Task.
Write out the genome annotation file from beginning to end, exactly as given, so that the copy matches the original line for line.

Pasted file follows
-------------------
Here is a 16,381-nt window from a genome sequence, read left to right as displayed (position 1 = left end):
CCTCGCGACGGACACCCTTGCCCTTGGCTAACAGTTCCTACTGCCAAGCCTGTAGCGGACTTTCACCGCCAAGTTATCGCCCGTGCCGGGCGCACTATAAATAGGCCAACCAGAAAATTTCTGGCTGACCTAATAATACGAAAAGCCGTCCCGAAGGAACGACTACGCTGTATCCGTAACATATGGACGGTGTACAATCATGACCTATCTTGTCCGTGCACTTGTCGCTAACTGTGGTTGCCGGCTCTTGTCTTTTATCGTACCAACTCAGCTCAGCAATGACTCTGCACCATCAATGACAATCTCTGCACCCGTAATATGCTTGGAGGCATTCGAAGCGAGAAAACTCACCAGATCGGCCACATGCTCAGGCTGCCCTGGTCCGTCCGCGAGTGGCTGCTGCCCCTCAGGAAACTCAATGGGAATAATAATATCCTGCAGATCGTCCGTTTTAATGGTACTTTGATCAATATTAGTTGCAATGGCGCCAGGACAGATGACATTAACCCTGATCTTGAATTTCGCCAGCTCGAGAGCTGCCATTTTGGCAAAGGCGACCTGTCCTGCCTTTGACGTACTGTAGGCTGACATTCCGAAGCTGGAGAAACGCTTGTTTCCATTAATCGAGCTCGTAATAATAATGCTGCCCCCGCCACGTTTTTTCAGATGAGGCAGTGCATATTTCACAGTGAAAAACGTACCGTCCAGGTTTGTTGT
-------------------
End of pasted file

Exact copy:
Here is a 16,381-nt window from a genome sequence, read left to right as displayed (position 1 = left end):
CCTCGCGACGGACACCCTTGCCCTTGGCTAACAGTTCCTACTGCCAAGCCTGTAGCGGACTTTCACCGCCAAGTTATCGCCCGTGCCGGGCGCACTATAAATAGGCCAACCAGAAAATTTCTGGCTGACCTAATAATACGAAAAGCCGTCCCGAAGGAACGACTACGCTGTATCCGTAACATATGGACGGTGTACAATCATGACCTATCTTGTCCGTGCACTTGTCGCTAACTGTGGTTGCCGGCTCTTGTCTTTTATCGTACCAACTCAGCTCAGCAATGACTCTGCACCATCAATGACAATCTCTGCACCCGTAATATGCTTGGAGGCATTCGAAGCGAGAAAACTCACCAGATCGGCCACATGCTCAGGCTGCCCTGGTCCGTCCGCGAGTGGCTGCTGCCCCTCAGGAAACTCAATGGGAATAATAATATCCTGCAGATCGTCCGTTTTAATGGTACTTTGATCAATATTAGTTGCAATGGCGCCAGGACAGATGACATTAACCCTGATCTTGAATTTCGCCAGCTCGAGAGCTGCCATTTTGGCAAAGGCGACCTGTCCTGCCTTTGACGTACTGTAGGCTGACATTCCGAAGCTGGAGAAACGCTTGTTTCCATTAATCGAGCTCGTAATAATAATGCTGCCCCCGCCACGTTTTTTCAGATGAGGCAGTGCATATTTCACAGTGAAAAACGTACCGTCCAGGTTTGTTGT